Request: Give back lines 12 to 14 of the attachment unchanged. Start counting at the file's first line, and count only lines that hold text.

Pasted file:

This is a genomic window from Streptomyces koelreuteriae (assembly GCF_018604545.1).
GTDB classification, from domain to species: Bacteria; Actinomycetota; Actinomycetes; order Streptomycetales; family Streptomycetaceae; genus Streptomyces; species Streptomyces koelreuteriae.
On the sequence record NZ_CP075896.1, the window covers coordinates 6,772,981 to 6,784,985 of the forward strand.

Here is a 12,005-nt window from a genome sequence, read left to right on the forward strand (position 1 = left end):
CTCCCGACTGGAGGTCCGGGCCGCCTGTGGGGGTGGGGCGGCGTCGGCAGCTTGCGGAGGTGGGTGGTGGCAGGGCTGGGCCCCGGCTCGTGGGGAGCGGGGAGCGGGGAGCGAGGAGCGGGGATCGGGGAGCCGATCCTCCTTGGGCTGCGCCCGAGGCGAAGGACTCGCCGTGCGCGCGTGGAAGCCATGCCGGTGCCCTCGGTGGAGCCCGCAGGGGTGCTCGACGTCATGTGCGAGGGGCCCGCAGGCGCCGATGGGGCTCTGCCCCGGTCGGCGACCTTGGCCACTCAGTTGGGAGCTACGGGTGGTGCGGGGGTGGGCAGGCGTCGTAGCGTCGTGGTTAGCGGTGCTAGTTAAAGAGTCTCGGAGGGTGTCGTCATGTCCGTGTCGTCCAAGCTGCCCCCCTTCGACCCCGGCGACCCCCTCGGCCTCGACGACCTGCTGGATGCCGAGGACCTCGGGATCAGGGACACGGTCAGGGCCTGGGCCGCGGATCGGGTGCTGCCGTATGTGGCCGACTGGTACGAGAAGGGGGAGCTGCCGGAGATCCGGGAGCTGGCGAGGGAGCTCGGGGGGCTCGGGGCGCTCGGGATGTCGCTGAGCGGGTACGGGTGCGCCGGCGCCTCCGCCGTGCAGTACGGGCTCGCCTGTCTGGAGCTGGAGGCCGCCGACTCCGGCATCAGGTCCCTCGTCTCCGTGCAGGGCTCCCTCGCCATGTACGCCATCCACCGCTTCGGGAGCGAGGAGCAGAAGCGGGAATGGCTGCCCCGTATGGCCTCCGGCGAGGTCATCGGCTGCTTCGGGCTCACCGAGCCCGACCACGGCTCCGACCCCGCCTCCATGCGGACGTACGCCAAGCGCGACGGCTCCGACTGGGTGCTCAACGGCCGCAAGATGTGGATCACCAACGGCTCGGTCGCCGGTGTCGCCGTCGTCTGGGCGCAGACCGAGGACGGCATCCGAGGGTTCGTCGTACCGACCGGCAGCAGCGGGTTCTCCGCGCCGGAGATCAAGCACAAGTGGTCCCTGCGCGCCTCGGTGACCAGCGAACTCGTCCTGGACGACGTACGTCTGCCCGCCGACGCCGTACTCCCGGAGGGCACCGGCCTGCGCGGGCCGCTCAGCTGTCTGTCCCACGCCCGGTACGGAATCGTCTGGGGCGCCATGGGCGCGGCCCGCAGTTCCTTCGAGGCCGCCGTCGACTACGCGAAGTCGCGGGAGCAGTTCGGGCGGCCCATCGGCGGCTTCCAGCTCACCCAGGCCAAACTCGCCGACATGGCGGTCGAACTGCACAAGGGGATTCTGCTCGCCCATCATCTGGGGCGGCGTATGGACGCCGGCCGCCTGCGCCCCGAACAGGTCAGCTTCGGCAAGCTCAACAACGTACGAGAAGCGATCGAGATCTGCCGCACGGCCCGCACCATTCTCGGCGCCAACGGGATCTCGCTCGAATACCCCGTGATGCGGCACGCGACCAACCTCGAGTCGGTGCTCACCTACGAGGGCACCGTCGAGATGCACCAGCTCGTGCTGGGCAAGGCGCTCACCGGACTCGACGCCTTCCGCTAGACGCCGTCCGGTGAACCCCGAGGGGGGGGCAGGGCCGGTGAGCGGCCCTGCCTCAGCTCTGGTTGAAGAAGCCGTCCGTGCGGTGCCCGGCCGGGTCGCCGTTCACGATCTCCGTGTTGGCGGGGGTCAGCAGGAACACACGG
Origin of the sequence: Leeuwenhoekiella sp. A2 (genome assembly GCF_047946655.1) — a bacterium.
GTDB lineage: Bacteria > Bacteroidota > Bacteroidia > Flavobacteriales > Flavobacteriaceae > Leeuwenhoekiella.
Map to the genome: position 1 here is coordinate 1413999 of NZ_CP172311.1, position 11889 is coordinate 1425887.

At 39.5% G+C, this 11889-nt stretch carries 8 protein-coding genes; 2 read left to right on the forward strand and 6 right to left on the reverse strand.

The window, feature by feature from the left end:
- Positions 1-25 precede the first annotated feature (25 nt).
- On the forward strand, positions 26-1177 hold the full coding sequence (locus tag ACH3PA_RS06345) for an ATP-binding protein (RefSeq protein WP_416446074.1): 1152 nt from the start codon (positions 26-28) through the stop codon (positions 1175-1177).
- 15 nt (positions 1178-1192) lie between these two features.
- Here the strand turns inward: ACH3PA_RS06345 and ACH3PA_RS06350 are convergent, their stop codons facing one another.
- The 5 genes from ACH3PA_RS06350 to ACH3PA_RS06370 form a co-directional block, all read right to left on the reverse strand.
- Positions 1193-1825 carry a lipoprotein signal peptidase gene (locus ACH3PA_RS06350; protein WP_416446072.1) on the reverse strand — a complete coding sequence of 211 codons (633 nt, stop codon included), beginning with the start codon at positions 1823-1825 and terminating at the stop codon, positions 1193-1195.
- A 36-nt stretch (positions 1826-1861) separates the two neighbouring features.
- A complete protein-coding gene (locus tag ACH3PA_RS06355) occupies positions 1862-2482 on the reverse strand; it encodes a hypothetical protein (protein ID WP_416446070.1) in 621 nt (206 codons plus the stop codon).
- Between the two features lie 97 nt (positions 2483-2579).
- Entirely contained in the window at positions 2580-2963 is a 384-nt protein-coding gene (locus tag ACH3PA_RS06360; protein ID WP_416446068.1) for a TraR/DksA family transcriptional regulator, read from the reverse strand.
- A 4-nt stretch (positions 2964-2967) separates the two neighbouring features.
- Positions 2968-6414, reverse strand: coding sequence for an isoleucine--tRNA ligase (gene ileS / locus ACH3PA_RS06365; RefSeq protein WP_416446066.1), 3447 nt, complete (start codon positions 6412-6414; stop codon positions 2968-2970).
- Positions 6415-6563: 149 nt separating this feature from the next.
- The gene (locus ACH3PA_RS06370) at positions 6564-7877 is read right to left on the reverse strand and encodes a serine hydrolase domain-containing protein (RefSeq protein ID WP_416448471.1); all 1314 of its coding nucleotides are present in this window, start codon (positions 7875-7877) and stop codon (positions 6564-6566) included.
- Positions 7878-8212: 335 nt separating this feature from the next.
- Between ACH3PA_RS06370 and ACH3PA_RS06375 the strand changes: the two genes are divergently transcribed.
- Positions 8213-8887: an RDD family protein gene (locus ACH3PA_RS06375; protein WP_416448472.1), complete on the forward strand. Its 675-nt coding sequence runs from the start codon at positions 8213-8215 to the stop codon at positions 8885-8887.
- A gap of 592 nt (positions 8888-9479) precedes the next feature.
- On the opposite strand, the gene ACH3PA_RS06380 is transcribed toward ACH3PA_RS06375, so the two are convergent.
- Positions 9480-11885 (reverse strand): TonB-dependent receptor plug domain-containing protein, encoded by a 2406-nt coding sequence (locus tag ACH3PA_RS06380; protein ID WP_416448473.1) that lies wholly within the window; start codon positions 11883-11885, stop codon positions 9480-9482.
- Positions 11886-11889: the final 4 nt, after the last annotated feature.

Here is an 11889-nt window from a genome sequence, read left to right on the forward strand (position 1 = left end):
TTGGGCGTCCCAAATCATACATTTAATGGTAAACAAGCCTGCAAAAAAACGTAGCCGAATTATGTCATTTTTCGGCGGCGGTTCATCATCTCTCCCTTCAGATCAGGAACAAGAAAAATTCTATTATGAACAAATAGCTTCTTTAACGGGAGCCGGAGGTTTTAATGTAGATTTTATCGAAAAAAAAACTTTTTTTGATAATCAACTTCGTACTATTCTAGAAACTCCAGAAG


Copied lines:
- On the forward strand, positions 26-1177 hold the full coding sequence (locus tag ACH3PA_RS06345) for an ATP-binding protein (RefSeq protein WP_416446074.1): 1152 nt from the start codon (positions 26-28) through the stop codon (positions 1175-1177).
- 15 nt (positions 1178-1192) lie between these two features.
- Here the strand turns inward: ACH3PA_RS06345 and ACH3PA_RS06350 are convergent, their stop codons facing one another.